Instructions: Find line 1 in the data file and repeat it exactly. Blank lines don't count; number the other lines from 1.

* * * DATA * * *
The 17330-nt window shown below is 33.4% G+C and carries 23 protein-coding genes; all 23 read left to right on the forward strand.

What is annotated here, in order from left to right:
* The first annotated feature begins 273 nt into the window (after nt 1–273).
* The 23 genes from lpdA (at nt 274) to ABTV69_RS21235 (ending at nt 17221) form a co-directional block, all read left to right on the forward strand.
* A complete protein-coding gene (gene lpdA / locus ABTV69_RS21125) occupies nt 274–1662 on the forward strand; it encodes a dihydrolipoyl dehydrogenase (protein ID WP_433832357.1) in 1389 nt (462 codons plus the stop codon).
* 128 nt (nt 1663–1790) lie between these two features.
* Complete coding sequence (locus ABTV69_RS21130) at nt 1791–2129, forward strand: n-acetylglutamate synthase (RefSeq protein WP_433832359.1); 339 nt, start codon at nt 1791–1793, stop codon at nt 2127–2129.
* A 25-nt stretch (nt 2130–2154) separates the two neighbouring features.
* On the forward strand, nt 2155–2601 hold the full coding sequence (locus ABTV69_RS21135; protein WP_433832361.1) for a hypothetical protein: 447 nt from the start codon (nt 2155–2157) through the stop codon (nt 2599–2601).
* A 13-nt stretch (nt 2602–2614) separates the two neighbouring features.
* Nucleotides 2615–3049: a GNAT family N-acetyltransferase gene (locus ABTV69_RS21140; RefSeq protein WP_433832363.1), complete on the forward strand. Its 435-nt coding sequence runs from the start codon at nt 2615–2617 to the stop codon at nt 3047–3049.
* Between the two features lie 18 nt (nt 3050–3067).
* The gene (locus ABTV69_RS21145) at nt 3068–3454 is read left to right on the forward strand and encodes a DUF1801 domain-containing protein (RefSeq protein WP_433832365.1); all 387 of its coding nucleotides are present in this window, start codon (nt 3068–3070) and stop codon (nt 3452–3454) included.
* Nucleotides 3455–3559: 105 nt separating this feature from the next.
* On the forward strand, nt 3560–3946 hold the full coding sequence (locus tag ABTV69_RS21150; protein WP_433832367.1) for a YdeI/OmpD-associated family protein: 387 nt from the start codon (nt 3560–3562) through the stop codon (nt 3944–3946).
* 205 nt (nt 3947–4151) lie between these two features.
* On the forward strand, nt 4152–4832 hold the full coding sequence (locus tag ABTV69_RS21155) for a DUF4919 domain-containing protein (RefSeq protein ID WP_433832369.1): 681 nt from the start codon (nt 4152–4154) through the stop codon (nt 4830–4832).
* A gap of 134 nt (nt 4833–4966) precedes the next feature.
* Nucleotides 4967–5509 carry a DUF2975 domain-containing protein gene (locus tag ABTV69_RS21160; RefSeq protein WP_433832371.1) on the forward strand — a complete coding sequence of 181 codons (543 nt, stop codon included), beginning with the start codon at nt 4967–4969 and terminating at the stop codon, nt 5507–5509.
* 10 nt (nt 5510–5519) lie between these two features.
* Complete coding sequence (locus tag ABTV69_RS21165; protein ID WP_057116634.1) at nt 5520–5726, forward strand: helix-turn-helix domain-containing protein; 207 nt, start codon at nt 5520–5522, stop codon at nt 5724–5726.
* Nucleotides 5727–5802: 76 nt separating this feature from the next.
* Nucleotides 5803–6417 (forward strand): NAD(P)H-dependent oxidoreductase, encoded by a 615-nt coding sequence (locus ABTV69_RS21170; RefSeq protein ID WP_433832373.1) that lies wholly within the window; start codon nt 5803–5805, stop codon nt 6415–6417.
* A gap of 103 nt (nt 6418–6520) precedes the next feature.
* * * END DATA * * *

The 17330-nt window shown below is 33.4% G+C and carries 23 protein-coding genes; all 23 read left to right on the forward strand.